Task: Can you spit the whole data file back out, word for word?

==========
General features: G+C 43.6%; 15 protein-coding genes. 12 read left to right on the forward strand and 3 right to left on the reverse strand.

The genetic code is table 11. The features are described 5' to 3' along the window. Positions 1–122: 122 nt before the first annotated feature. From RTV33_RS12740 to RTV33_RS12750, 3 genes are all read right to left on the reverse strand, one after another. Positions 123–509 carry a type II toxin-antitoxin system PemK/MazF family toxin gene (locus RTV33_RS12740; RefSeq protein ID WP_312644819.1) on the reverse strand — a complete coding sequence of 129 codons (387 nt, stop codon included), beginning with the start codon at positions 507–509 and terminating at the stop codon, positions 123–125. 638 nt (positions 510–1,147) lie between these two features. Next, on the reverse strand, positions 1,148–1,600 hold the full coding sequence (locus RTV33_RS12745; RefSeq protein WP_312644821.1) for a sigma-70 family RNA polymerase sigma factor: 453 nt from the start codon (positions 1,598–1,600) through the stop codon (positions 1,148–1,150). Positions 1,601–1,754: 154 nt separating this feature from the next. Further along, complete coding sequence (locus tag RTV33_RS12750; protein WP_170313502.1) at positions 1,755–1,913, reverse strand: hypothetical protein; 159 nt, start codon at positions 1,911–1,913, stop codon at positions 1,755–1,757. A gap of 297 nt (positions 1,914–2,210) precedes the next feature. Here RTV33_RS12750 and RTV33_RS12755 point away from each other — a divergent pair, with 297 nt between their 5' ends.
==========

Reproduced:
General features: G+C 43.6%; 15 protein-coding genes. 12 read left to right on the forward strand and 3 right to left on the reverse strand.

The genetic code is table 11. The features are described 5' to 3' along the window. Positions 1–122: 122 nt before the first annotated feature. From RTV33_RS12740 to RTV33_RS12750, 3 genes are all read right to left on the reverse strand, one after another. Positions 123–509 carry a type II toxin-antitoxin system PemK/MazF family toxin gene (locus RTV33_RS12740; RefSeq protein ID WP_312644819.1) on the reverse strand — a complete coding sequence of 129 codons (387 nt, stop codon included), beginning with the start codon at positions 507–509 and terminating at the stop codon, positions 123–125. 638 nt (positions 510–1,147) lie between these two features. Next, on the reverse strand, positions 1,148–1,600 hold the full coding sequence (locus RTV33_RS12745; RefSeq protein WP_312644821.1) for a sigma-70 family RNA polymerase sigma factor: 453 nt from the start codon (positions 1,598–1,600) through the stop codon (positions 1,148–1,150). Positions 1,601–1,754: 154 nt separating this feature from the next. Further along, complete coding sequence (locus tag RTV33_RS12750; protein WP_170313502.1) at positions 1,755–1,913, reverse strand: hypothetical protein; 159 nt, start codon at positions 1,911–1,913, stop codon at positions 1,755–1,757. A gap of 297 nt (positions 1,914–2,210) precedes the next feature. Here RTV33_RS12750 and RTV33_RS12755 point away from each other — a divergent pair, with 297 nt between their 5' ends.